The Metamorphoses of Ovid / Edition 1 available in Paperback
Many of the great stories from Greek mythology can be found in the Metamorphoses, including those of Apollo and Daphne, Jupiter and Io, Actaeon, Narcissus and Echo, Pyramus and Thisbe, Daedalus and Icarus, Orpheus and Eurydice, Pygmalion, and Venus and Adonis. The genial narrator sails unperturbed through tale after tale of love and loss, quests and battles, violence and suffering, human striving and folly. Ovid's wit and verbal adroitness hasten the pace of the narrative and make the work supremely accessible.
Michael Simpson's prose translation in the rapid and direct American idiom catches the swiftness and clarity of the Latin original. His introduction sketches the poet's life, describes his extant works, discusses his unusual exile to the west coast of the Black Sea (where he died), and provides a useful context for reading the Metamorphoses. Simpson has also prepared extensive endnotes that serve as mini-essays, illuminating the manifold aspects of the poem and offering commentary and interpretation that enable readers to enter Ovid's magical world and enjoy its richness.
|Publisher:||University of Massachusetts Press|
|Edition description:||New Edition|
|Product dimensions:||6.12(w) x 9.25(h) x 1.29(d)|
|Age Range:||18 Years|
About the Author
Michael Simpson is professor of classics in the School of Arts and Humanities at the University of Texas at Dallas. He is author of Gods and Heroes of the Greeks: The "Library" of Apollodorus (University of Massachusetts Press, 1976).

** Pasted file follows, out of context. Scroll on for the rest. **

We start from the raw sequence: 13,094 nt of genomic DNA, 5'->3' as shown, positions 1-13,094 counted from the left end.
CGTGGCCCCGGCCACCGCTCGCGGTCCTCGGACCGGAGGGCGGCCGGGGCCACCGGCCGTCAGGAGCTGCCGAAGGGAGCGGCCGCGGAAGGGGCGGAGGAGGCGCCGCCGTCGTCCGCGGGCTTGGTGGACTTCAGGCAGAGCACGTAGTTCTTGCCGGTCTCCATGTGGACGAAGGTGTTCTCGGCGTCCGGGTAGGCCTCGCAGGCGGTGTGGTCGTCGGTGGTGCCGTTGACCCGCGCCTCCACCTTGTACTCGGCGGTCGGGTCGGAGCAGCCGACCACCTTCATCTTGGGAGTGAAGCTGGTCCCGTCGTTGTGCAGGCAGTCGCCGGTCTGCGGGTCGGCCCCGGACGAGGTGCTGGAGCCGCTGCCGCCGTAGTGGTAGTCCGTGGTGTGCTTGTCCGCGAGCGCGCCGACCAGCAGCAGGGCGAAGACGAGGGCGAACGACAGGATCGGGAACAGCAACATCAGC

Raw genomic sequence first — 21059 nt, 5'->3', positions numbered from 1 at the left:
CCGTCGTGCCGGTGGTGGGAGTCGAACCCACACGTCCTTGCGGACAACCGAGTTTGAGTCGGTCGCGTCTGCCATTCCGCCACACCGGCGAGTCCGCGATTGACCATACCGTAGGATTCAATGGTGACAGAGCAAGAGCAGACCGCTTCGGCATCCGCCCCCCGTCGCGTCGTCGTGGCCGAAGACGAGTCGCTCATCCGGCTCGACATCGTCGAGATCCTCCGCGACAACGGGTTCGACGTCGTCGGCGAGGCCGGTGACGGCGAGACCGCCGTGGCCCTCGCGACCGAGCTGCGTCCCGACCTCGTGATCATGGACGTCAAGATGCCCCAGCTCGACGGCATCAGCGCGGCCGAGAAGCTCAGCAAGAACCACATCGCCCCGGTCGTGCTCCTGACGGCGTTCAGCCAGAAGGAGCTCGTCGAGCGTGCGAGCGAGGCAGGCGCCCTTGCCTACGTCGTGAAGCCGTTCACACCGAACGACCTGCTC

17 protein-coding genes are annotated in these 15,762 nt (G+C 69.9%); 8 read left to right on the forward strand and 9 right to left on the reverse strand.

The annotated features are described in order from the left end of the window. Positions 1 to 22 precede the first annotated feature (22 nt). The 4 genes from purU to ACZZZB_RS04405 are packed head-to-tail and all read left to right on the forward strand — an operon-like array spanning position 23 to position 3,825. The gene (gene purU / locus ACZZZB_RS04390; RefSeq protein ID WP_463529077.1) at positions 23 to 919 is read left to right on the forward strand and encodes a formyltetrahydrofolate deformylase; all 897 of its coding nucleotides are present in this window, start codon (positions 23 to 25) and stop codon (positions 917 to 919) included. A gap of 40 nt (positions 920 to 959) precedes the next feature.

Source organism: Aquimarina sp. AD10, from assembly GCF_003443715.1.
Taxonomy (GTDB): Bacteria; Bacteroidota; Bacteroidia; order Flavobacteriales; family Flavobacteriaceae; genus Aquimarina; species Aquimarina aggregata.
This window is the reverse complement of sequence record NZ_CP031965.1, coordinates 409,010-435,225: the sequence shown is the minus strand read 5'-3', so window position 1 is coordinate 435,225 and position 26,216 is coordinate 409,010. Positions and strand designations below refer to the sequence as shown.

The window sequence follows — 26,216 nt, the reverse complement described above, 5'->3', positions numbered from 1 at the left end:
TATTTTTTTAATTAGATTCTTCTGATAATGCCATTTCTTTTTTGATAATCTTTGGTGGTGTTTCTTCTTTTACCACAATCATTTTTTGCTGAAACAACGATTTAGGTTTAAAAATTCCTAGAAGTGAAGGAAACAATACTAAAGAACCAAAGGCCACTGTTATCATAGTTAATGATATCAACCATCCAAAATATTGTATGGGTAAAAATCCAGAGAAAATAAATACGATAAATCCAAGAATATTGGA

University of Massachusetts Press
Table of Contents
|A Note on this Translation||3|
|Book I||The Shaping of Changes||13|
|Book II||Of Mortal Children and Immortal Lusts||49|
|Book III||The Wrath of Juno||89|
|Book IV||Spinning Yarns and Weaving Tales||121|
|Book V||Contests of Arms and Song||157|
|Book VI||Of Praise and Punishment||187|
|Book VII||Of the Ties That Bind||221|
|Book VIII||Impious Acts and Exemplary Lives||261|
|Book IX||Desire, Deceit, and Difficult Deliveries||301|
|Book X||The Songs of Orpheus||339|
|Book XI||Rome Begins at Troy||367|
|Book XII||Around and About the Iliad||405|
|Book XIII||Spoils of War and Pangs of Love||435|
|Book XIV||Around and about with Aeneas||479|
|Book XV||Prophetic Acts and Visionary Dreams||519|
|Persons, Places, and Personifications in the Metamorphoses||577|
What People are Saying About This
Simpson conveys the rapid flow of Ovid's wonderful mythological, epic-style poem in clear, accessible, and straightforward prose. The running commentary that accompanies the translation offers interesting and sometimes challenging interpretations, informed by recent scholarship and a concern with the meaning of the poem for a wide audience.
This translation of Ovid's Metamorphoses is a welcome surprise amid the many translations that have appeared in the past twenty years. It makes no strained effort to find a metrical scheme and pose as the modern equivalent to Ovid's poetic form. Instead, it seeks -- and achieves with remarkable success -- to render the flowing elegance of Ovid's narrative style with a sensitivity that captures the versatility of the Latin and of the stories that Ovid chose to tell. This is an especially effective text for studying Ovid.
This is by far the best prose translation of Ovid's masterpiece. It fully captures the verve, nuance, and entertainment of Ovid's narration. The extensive and up-to-date notes are an additional bonus.